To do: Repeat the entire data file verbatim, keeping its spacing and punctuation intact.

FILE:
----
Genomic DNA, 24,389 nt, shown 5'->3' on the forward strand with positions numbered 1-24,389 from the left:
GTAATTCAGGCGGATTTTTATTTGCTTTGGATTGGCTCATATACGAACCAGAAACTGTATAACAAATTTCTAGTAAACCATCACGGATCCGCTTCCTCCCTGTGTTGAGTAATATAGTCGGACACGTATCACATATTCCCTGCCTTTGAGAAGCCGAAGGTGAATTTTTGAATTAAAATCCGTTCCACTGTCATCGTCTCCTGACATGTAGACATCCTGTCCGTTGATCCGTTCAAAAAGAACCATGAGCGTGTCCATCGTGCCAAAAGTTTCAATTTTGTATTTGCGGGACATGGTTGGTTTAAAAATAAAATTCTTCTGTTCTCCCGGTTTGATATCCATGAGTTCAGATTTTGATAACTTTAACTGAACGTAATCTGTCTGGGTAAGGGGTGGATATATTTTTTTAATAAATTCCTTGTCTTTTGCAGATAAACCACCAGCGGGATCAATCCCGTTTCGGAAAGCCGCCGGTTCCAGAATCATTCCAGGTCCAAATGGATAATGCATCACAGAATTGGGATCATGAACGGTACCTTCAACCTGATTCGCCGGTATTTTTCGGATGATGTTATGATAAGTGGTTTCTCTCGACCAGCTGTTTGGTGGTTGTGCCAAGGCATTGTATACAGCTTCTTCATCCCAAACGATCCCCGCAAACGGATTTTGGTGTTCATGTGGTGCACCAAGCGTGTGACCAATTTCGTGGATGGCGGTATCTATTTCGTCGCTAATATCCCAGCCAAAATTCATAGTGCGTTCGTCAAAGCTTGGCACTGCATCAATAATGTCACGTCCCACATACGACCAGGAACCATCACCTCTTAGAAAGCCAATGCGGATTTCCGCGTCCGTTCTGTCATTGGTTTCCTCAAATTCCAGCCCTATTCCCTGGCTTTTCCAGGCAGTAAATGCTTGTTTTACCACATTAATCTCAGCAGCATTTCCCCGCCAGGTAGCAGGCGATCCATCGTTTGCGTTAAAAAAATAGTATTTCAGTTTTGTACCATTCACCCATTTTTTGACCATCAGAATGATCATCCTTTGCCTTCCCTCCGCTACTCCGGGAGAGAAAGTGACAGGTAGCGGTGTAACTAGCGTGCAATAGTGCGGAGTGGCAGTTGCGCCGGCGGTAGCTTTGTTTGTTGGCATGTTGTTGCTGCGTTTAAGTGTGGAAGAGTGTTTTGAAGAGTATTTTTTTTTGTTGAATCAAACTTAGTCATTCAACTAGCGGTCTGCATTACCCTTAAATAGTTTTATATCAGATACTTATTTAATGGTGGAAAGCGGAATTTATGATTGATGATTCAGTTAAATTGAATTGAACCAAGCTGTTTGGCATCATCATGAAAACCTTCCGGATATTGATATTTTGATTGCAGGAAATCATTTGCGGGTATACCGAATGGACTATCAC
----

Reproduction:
Genomic DNA, 24,389 nt, shown 5'->3' on the forward strand with positions numbered 1-24,389 from the left:
GTAATTCAGGCGGATTTTTATTTGCTTTGGATTGGCTCATATACGAACCAGAAACTGTATAACAAATTTCTAGTAAACCATCACGGATCCGCTTCCTCCCTGTGTTGAGTAATATAGTCGGACACGTATCACATATTCCCTGCCTTTGAGAAGCCGAAGGTGAATTTTTGAATTAAAATCCGTTCCACTGTCATCGTCTCCTGACATGTAGACATCCTGTCCGTTGATCCGTTCAAAAAGAACCATGAGCGTGTCCATCGTGCCAAAAGTTTCAATTTTGTATTTGCGGGACATGGTTGGTTTAAAAATAAAATTCTTCTGTTCTCCCGGTTTGATATCCATGAGTTCAGATTTTGATAACTTTAACTGAACGTAATCTGTCTGGGTAAGGGGTGGATATATTTTTTTAATAAATTCCTTGTCTTTTGCAGATAAACCACCAGCGGGATCAATCCCGTTTCGGAAAGCCGCCGGTTCCAGAATCATTCCAGGTCCAAATGGATAATGCATCACAGAATTGGGATCATGAACGGTACCTTCAACCTGATTCGCCGGTATTTTTCGGATGATGTTATGATAAGTGGTTTCTCTCGACCAGCTGTTTGGTGGTTGTGCCAAGGCATTGTATACAGCTTCTTCATCCCAAACGATCCCCGCAAACGGATTTTGGTGTTCATGTGGTGCACCAAGCGTGTGACCAATTTCGTGGATGGCGGTATCTATTTCGTCGCTAATATCCCAGCCAAAATTCATAGTGCGTTCGTCAAAGCTTGGCACTGCATCAATAATGTCACGTCCCACATACGACCAGGAACCATCACCTCTTAGAAAGCCAATGCGGATTTCCGCGTCCGTTCTGTCATTGGTTTCCTCAAATTCCAGCCCTATTCCCTGGCTTTTCCAGGCAGTAAATGCTTGTTTTACCACATTAATCTCAGCAGCATTTCCCCGCCAGGTAGCAGGCGATCCATCGTTTGCGTTAAAAAAATAGTATTTCAGTTTTGTACCATTCACCCATTTTTTGACCATCAGAATGATCATCCTTTGCCTTCCCTCCGCTACTCCGGGAGAGAAAGTGACAGGTAGCGGTGTAACTAGCGTGCAATAGTGCGGAGTGGCAGTTGCGCCGGCGGTAGCTTTGTTTGTTGGCATGTTGTTGCTGCGTTTAAGTGTGGAAGAGTGTTTTGAAGAGTATTTTTTTTTGTTGAATCAAACTTAGTCATTCAACTAGCGGTCTGCATTACCCTTAAATAGTTTTATATCAGATACTTATTTAATGGTGGAAAGCGGAATTTATGATTGATGATTCAGTTAAATTGAATTGAACCAAGCTGTTTGGCATCATCATGAAAACCTTCCGGATATTGATATTTTGATTGCAGGAAATCATTTGCGGGTATACCGAATGGACTATCAC